Dr Gilly Sharpe

School of Law

Lecturer in Criminology

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+44 114 222 6079

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Dr Gilly Sharpe
School of Law
Bartolomé House
Winter Street
S3 7ND

After studying Modern Languages as an undergraduate, I managed a voluntary sector project for ‘disadvantaged’ young people and adults with disabilities in Oxford for two years.

I then completed an MSc in Applied Social Sciences and a Diploma in Social Work at the University of Oxford, before embarking on a brief career as a social worker in a youth offending team.

This was followed by research posts at the University of Oxford (as part of the team evaluating Intensive Supervision and Surveillance Programmes for young offenders) and at Dartington Social Research Unit in Devon.

In 2004 I was awarded an ESRC scholarship to undertake doctoral research at the Institute of Criminology at the University of Cambridge.

My PhD examined young women and youth justice, and involved empirical research in two Youth Offending Teams and a Secure Training Centre. I joined the School of Law as a Lecturer in Criminology in 2008.

  • PhD, University of Cambridge
  • MSc, Applied Social Studies and Diploma in Social Work (DipSW), University of Oxford
  • MA Modern Languages, University of Cambridge
Research interests

My research interests centre on the intersections of criminal and social justice, in particular the extent to which criminal and youth justice policies and interventions, as well as welfare policies, often fail, in spite of their good intentions, to advance justice or ameliorate the life circumstances of poor, marginalised and vulnerable groups.

My current research focuses on two areas. The first of these is youth justice policy and practice - in particular the assessment, criminalisation and penal governance of young women - and the second concerns (ex-) offenders' experiences of life after punishment and their transitions into adulthood.

Previous empirical research has focused on desistance from crime amongst men and women previously on probation, the community supervision of women lawbreakers, housing provision and social support for women ex-prisoners and their dependent children, domestic violence advocacy, and the supervision and surveillance of persistent and serious young offenders.

I am experienced in qualitative research methodologies and in conducting research with vulnerable groups.

My first monograph, Offending Girls: Young Women and Youth Justice, was published by Routledge in 2012.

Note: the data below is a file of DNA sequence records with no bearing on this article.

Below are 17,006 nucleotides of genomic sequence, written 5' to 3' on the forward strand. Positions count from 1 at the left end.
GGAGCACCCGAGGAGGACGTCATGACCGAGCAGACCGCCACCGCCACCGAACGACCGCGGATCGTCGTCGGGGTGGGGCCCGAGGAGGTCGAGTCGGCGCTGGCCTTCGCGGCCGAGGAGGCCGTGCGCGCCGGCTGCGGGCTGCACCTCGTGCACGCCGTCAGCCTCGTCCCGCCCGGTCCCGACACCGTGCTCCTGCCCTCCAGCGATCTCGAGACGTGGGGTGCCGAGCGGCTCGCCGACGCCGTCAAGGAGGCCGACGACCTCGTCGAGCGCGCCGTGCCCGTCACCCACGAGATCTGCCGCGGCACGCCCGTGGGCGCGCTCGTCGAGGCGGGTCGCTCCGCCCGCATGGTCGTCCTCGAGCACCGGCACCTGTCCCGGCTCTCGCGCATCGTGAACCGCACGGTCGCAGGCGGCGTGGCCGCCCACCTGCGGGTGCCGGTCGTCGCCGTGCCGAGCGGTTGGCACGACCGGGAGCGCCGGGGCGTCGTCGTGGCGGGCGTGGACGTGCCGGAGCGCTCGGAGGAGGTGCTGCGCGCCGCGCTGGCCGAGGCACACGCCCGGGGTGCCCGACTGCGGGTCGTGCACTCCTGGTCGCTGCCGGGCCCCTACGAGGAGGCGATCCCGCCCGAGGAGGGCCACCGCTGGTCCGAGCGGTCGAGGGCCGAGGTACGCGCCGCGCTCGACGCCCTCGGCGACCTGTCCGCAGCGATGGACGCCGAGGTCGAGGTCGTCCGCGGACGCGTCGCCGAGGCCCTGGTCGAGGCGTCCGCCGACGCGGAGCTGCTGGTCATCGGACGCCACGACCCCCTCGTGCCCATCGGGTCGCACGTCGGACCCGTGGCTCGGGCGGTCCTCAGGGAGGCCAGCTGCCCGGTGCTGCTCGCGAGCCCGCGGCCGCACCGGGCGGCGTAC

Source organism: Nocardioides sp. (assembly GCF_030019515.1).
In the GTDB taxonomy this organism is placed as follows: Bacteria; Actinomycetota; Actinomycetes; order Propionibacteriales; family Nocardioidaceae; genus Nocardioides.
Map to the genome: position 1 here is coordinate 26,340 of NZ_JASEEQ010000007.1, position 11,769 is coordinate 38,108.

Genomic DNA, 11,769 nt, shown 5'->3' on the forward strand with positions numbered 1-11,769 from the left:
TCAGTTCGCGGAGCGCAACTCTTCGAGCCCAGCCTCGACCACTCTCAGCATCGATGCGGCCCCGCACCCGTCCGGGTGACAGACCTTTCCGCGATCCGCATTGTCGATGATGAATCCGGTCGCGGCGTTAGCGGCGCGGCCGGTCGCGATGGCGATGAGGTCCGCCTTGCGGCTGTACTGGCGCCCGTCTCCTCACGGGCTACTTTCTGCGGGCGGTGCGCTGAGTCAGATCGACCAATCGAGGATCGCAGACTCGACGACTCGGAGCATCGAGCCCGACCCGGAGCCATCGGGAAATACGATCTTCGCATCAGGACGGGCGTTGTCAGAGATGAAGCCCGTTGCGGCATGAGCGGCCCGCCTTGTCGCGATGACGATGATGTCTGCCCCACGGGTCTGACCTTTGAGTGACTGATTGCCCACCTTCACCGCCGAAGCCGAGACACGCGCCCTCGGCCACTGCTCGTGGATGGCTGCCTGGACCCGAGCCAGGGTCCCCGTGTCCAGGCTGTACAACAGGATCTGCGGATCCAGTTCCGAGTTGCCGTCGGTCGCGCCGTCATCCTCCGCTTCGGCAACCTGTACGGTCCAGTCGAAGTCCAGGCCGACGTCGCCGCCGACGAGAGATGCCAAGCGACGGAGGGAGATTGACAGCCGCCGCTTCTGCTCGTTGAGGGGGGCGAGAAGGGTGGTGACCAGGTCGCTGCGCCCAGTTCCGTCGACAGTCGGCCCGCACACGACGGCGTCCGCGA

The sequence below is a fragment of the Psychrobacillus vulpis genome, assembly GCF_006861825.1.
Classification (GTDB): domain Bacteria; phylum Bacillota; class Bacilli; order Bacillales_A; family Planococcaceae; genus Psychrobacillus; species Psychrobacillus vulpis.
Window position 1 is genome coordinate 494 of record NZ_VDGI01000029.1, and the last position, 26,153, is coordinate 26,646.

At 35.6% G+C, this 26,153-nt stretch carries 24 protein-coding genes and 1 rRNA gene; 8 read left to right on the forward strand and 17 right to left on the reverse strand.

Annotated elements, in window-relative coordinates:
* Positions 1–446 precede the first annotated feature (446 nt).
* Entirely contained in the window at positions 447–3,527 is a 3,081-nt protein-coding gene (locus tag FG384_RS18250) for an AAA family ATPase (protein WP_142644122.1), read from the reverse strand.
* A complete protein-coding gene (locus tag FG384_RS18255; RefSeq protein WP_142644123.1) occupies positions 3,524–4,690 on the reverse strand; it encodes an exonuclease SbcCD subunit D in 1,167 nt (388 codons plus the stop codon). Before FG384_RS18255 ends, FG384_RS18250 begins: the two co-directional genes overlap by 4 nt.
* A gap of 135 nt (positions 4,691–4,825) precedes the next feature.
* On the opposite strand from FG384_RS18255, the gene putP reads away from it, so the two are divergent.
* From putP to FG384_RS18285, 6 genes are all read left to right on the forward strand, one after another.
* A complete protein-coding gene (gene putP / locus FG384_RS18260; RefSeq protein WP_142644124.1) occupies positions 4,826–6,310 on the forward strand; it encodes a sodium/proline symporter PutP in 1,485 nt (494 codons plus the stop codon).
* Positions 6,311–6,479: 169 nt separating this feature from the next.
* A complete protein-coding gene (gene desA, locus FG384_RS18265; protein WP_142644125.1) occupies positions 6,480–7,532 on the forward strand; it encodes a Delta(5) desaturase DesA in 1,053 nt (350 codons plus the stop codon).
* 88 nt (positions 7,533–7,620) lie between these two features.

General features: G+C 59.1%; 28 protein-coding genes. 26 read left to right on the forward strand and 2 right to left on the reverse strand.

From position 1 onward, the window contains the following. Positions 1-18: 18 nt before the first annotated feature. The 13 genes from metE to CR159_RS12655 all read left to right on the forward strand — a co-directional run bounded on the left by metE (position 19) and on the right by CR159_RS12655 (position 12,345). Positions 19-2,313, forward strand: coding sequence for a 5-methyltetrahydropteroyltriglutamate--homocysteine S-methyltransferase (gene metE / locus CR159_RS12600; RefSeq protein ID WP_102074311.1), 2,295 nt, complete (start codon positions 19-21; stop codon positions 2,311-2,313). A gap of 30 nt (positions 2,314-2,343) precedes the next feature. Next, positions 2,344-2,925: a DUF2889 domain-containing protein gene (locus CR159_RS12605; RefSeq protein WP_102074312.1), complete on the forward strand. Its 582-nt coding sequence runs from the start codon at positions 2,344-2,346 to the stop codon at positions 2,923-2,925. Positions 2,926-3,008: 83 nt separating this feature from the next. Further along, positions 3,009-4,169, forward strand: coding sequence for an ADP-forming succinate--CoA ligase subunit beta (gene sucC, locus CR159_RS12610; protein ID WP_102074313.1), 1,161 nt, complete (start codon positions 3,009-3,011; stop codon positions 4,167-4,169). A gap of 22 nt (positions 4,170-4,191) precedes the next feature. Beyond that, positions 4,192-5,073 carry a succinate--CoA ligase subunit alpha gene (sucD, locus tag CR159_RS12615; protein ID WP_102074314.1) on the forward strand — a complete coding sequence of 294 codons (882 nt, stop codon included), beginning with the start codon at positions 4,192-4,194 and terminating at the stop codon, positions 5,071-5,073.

I recently re-interviewed, eight years on, the majority of the ‘offending girls’ who were the subjects of the monograph, all of whom are now in their early-to-mid 20s.

Member of the Centre for Criminological Research Cluster.



Journal articles



  • Sharpe GH & Gelsthorpe L (2010) The Re-Unite Project Early Development Phase: Evaluation Report RIS download Bibtex download
Research group

I would be interested to hear from prospective research students in the areas of youth justice, the punishment of, and provision for, women who offend, and desistance from crime.


Title/Description: Tracking Progress on Probation: Long-term patterns of desistance and reform

  • Awarding Body: Leverhulme Trust
  • People Involved: Professor Stephen Farrall and Dr Ben Hunter
  • Dates: February 2010 - March 2013
  • Amount: £191,346

Title/Description: Re-Unite Project Evaluation

  • Awarding Body: Commonweal Housing
  • People Involved: Professor Loraine Gelsthorpe, University of Cambridge
  • Dates: 2008 - 2010

Title/Description: Provision for Women Offenders in the Community

  • Awarding Body: Nuffield Foundation
  • People Involved: Professor Loraine Gelsthorpe, University of Cambridge
  • Dates: 2006 - 2007
Teaching interests

All of my teaching areas coincide with my research interests, as well as my current and previous experience of both research and practice.

My seminar teaching includes examples of ‘real life’ cases, issues and dilemmas, and is informed by theoretical, policy and practice knowledge in youth and criminal justice, particularly concerning women and girls.

Teaching activities

The modules I teach are:


  • Youth Crime and Justice (Convenor)
  • Gender, Crime and Criminal Justice
  • Punishment and Penal Policy


  • Methods of Criminological Research (Convenor)
Professional activities and memberships
  • I am a member of the British Society of Criminology, the European Society of Criminology, and the National Association of Youth Justice.
  • I am a member of the Howard League for Penal Reform’s Research Advisory Group.

Recent Invited Papers and Keynote Lectures

  • Sharpe, G. (2014) ‘Re-Imagining Justice for Girls.’ Newcastle Law School, Newcastle University, 19th February
  • Sharpe, G. (2013) ‘Doing Justice to Girls?’ British Society of Criminology Wales branch, Bangor, 8th May.